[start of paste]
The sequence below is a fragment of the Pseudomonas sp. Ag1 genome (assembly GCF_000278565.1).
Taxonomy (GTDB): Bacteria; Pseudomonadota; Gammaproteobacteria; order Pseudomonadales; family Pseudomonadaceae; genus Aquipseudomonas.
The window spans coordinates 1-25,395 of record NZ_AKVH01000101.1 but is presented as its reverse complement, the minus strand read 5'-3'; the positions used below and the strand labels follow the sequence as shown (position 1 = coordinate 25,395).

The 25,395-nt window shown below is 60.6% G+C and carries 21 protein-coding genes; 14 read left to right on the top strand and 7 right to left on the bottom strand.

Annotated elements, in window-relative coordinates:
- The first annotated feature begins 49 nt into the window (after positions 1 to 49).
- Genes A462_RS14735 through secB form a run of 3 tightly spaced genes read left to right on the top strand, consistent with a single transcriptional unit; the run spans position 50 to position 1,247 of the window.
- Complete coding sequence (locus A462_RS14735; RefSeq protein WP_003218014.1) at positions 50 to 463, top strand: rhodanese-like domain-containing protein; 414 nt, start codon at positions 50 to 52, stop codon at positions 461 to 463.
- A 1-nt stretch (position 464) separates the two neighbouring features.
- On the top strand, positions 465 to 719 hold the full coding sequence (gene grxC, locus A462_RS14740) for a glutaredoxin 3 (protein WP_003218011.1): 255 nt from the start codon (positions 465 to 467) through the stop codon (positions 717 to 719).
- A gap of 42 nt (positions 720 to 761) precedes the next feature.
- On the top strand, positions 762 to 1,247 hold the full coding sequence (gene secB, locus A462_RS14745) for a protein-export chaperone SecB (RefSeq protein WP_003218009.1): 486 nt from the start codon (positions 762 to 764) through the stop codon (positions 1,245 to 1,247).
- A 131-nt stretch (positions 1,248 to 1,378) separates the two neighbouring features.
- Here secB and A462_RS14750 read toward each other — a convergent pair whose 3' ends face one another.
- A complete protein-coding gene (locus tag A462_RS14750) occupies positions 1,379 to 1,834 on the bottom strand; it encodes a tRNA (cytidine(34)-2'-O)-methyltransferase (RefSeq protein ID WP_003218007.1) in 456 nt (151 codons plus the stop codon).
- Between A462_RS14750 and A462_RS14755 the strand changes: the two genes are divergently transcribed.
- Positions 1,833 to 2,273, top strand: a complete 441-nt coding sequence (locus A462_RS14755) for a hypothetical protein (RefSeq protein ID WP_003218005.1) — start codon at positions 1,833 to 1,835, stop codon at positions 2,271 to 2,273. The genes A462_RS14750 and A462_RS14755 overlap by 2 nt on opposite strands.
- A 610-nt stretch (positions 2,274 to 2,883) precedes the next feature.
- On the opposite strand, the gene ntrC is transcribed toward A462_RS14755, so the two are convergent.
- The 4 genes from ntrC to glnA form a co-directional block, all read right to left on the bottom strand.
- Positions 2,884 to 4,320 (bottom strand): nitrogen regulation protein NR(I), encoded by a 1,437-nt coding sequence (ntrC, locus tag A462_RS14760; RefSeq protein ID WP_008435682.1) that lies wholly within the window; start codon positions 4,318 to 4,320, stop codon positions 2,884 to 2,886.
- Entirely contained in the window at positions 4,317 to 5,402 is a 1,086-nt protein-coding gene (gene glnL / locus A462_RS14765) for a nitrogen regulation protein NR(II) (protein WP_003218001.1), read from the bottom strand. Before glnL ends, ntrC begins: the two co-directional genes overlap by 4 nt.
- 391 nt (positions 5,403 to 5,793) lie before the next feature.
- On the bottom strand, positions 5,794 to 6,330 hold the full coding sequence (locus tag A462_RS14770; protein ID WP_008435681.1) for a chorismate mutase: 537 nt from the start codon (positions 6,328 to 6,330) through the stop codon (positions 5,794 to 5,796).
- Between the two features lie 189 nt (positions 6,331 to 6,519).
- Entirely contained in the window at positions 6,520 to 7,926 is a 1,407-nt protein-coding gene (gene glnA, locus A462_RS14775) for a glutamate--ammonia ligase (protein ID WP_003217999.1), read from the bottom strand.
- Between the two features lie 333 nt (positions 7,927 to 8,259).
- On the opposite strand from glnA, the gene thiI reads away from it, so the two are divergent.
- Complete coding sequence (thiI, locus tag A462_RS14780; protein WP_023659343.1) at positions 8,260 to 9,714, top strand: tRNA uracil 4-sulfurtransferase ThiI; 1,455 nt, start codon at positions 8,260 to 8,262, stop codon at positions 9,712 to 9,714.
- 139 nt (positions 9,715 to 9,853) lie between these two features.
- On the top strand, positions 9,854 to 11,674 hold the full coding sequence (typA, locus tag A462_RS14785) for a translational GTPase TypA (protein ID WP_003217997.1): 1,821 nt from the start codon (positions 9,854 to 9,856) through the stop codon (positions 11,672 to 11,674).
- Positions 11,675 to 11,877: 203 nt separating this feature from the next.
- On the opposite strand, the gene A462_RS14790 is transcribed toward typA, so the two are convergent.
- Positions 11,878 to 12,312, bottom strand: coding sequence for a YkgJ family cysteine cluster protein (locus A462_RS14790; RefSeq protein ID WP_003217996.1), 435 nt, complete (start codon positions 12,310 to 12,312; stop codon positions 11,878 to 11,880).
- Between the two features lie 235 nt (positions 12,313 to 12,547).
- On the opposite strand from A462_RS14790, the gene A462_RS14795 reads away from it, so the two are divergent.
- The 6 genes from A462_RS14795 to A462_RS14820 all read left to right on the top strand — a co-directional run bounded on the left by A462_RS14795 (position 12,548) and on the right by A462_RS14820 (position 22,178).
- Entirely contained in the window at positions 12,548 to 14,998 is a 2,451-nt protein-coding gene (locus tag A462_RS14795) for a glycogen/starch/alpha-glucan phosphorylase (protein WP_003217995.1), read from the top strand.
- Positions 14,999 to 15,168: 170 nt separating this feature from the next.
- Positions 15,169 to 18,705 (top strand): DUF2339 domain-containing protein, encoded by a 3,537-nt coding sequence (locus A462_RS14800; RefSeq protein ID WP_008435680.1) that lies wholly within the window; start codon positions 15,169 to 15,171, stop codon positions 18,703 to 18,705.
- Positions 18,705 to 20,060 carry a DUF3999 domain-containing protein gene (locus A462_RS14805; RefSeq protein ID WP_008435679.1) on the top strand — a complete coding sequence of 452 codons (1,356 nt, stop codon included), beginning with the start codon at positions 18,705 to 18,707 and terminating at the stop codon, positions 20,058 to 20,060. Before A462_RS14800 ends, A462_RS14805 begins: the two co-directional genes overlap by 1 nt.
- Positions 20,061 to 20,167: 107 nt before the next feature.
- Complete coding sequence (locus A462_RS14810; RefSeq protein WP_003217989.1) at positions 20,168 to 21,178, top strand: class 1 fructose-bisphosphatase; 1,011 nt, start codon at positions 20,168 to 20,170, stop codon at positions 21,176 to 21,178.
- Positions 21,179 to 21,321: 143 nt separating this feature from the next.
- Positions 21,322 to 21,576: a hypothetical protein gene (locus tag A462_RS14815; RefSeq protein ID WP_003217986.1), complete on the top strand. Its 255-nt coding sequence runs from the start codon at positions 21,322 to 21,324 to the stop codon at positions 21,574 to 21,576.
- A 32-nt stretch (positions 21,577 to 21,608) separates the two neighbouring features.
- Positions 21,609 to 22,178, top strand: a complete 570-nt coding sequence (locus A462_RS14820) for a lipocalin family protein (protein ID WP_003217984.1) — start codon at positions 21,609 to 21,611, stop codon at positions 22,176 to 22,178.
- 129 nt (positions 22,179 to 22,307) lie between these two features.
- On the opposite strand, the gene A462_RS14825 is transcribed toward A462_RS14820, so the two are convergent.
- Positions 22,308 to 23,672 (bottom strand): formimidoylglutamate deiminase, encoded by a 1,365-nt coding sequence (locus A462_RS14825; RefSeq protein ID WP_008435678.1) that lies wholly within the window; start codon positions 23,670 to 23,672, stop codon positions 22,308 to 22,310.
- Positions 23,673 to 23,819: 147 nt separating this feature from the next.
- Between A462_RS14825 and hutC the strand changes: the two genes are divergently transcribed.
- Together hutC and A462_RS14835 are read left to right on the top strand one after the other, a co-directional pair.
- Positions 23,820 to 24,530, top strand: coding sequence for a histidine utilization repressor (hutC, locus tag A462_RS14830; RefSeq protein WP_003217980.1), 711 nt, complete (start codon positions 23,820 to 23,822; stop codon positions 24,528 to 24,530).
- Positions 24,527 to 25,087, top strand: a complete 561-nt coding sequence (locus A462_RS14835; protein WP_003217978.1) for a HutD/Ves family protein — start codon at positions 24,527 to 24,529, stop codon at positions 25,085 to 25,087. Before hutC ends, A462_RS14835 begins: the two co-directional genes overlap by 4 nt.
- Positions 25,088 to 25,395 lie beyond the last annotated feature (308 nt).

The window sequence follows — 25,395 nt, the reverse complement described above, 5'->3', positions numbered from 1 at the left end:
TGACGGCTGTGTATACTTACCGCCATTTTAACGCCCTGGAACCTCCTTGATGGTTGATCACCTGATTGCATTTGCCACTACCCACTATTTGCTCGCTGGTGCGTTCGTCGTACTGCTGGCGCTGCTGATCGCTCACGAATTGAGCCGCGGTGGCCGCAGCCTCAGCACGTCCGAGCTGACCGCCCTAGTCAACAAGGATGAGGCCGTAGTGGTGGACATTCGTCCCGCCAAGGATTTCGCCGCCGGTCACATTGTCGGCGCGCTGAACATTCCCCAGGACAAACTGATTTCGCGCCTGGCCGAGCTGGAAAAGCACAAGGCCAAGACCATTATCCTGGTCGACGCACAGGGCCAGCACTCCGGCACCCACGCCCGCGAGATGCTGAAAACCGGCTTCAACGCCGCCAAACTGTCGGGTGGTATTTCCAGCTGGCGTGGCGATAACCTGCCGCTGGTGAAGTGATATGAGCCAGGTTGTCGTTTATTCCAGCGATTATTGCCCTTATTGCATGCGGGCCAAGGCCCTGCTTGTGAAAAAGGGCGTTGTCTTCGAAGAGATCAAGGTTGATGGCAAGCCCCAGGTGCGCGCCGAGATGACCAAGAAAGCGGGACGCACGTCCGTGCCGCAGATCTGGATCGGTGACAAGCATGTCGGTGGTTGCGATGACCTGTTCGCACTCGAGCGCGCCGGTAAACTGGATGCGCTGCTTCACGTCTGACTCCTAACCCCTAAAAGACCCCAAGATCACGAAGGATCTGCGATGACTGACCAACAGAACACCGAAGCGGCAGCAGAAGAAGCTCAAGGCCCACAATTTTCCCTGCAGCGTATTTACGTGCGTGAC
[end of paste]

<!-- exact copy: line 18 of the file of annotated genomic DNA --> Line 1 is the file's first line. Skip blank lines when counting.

- A 610-nt stretch (positions 2,274 to 2,883) precedes the next feature.